Foreign nationals are to be offered free treatment for HIV on the NHS under plans backed by the government.
Campaigners say the move in England will reduce the risk of Britons being infected and cut the costs of more expensive later treatment.
Currently only British residents are eligible, which excludes migrants.
The Department of Health said it would bring England into line with Scotland and Wales, and there would be safeguards against "health tourism".Extend treatment
There are an estimated 25,000 people with undiagnosed HIV in Britain, many of whom were born abroad.
People from overseas cannot be treated for the condition unless they pay, which is not the case for other infectious diseases.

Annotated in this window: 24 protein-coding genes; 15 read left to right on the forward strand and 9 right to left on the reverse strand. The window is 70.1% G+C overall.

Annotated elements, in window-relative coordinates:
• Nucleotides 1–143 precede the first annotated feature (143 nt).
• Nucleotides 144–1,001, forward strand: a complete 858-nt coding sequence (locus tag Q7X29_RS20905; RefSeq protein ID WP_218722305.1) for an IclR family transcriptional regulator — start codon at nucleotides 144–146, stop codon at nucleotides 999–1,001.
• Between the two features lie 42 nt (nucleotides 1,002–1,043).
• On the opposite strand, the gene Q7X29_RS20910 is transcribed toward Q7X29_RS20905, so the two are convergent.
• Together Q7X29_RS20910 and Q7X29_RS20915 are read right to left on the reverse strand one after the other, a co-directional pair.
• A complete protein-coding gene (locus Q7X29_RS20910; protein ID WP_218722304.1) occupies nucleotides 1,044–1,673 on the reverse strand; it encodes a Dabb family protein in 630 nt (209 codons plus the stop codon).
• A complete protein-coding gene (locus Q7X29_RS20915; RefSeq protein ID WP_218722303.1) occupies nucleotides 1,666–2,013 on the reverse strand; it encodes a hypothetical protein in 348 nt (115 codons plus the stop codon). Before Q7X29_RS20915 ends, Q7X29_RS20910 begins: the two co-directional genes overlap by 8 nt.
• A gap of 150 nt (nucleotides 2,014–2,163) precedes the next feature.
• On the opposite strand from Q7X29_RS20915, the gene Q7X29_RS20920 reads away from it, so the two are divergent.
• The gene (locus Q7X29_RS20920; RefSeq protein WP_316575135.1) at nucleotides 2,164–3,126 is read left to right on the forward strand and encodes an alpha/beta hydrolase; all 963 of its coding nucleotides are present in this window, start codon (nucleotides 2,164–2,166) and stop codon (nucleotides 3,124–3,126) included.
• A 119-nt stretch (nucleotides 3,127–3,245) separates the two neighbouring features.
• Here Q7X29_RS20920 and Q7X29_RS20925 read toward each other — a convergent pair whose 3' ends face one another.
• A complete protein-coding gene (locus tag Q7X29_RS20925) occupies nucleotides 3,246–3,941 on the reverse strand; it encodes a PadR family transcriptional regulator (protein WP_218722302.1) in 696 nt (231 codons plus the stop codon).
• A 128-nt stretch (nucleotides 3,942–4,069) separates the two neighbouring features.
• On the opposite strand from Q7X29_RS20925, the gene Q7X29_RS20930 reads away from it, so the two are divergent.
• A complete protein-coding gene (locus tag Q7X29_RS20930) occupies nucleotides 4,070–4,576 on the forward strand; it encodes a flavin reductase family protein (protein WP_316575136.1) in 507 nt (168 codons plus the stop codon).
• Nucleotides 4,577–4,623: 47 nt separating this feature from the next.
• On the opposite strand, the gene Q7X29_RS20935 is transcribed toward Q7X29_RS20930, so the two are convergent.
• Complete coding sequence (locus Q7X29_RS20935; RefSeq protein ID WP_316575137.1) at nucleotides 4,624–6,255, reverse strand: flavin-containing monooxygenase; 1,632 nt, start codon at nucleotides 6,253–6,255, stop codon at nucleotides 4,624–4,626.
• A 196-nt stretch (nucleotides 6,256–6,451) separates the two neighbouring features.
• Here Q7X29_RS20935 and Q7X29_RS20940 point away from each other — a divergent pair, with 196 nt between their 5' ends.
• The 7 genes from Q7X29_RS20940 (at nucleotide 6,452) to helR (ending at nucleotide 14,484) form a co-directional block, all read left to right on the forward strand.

This group of people includes failed asylum seekers, students and tourists.
Conservative former cabinet minister Lord Fowler, who headed the government's Aids awareness campaign in the 1980s, has called for an amendment to the Health and Social Care Bill currently before the Lords.
This would extend free treatment to those who have been in Britain for six months.
The proposal will be introduced by the government in a Statutory Instrument rather than as part of the legislation.
Tuesday, February 28, 2012
BBC News - Free HIV treatment on NHS for foreign nationals